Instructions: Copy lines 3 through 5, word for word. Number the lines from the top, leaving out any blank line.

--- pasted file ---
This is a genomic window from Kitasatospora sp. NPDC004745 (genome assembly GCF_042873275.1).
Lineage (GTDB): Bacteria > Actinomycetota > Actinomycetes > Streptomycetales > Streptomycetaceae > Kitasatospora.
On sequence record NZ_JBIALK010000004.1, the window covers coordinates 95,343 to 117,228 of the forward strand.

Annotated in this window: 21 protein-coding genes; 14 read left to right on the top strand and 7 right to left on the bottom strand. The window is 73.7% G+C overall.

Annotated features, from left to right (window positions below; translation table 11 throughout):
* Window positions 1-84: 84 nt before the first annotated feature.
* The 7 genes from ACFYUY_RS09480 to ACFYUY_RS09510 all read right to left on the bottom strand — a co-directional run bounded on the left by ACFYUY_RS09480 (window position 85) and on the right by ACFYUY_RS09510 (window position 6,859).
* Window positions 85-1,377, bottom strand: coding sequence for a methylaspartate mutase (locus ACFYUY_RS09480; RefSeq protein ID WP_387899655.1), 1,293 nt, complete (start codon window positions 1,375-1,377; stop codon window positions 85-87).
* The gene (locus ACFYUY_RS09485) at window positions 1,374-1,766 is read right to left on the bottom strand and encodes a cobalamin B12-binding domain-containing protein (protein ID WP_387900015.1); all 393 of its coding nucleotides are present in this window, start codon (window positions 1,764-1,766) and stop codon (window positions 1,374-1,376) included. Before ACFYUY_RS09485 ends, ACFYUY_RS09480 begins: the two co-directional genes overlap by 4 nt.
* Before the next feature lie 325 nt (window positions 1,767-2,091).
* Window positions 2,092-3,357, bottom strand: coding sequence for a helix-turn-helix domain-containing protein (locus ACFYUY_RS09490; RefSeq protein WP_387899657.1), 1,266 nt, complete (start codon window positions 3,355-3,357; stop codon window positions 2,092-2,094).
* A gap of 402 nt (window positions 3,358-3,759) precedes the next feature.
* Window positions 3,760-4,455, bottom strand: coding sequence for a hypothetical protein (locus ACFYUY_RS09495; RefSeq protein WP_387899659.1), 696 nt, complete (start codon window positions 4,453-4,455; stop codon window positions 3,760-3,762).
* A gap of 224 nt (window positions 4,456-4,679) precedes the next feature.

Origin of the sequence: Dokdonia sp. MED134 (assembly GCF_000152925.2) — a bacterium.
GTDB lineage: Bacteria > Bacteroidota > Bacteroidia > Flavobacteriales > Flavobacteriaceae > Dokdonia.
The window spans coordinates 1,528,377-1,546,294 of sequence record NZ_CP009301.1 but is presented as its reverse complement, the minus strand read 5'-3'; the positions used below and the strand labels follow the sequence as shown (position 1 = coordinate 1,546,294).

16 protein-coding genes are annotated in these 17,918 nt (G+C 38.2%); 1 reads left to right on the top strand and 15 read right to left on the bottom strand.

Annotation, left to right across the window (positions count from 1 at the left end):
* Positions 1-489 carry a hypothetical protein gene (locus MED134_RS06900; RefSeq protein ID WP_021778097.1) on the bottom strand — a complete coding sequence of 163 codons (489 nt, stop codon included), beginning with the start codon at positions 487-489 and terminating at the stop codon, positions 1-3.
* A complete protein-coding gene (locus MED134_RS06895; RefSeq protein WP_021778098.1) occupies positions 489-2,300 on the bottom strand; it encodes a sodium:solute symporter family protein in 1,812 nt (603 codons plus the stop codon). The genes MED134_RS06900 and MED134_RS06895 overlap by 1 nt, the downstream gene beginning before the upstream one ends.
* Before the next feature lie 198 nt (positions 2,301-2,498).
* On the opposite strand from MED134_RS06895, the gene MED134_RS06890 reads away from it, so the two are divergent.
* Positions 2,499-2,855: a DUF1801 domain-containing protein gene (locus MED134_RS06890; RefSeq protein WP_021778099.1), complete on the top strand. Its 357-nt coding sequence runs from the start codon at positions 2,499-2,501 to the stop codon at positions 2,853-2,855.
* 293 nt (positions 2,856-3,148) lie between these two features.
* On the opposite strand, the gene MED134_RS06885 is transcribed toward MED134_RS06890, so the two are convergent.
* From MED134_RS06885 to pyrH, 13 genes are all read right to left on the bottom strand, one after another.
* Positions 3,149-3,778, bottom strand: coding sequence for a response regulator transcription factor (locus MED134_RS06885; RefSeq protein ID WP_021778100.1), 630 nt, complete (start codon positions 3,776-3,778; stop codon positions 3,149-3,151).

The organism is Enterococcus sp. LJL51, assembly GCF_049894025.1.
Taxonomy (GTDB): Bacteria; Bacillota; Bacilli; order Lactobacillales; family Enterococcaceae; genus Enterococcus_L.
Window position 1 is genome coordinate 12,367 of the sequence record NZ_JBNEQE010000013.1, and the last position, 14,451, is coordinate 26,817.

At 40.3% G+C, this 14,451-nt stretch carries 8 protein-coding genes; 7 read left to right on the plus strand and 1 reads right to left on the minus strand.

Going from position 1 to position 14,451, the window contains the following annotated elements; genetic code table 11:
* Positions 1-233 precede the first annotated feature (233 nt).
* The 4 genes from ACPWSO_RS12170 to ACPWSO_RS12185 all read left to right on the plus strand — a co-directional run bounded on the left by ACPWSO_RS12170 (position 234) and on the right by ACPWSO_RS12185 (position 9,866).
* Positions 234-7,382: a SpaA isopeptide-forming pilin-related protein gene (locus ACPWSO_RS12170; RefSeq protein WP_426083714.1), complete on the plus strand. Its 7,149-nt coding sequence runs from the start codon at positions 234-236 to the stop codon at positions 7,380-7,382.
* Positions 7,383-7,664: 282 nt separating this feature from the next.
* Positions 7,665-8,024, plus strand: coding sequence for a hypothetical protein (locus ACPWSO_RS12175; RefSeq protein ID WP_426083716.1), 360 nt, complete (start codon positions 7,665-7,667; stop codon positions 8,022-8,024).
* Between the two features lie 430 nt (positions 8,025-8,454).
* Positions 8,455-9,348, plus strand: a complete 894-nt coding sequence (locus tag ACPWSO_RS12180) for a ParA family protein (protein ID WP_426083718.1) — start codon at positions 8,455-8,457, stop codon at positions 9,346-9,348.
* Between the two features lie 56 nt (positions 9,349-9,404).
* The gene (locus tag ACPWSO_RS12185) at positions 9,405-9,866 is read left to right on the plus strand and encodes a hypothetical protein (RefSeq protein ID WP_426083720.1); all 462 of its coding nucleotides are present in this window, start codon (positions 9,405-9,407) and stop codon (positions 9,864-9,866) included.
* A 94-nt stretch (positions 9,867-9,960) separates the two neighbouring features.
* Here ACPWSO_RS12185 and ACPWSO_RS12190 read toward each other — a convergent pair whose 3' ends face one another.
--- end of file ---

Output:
On sequence record NZ_JBIALK010000004.1, the window covers coordinates 95,343 to 117,228 of the forward strand.

Annotated in this window: 21 protein-coding genes; 14 read left to right on the top strand and 7 right to left on the bottom strand. The window is 73.7% G+C overall.

Annotated features, from left to right (window positions below; translation table 11 throughout):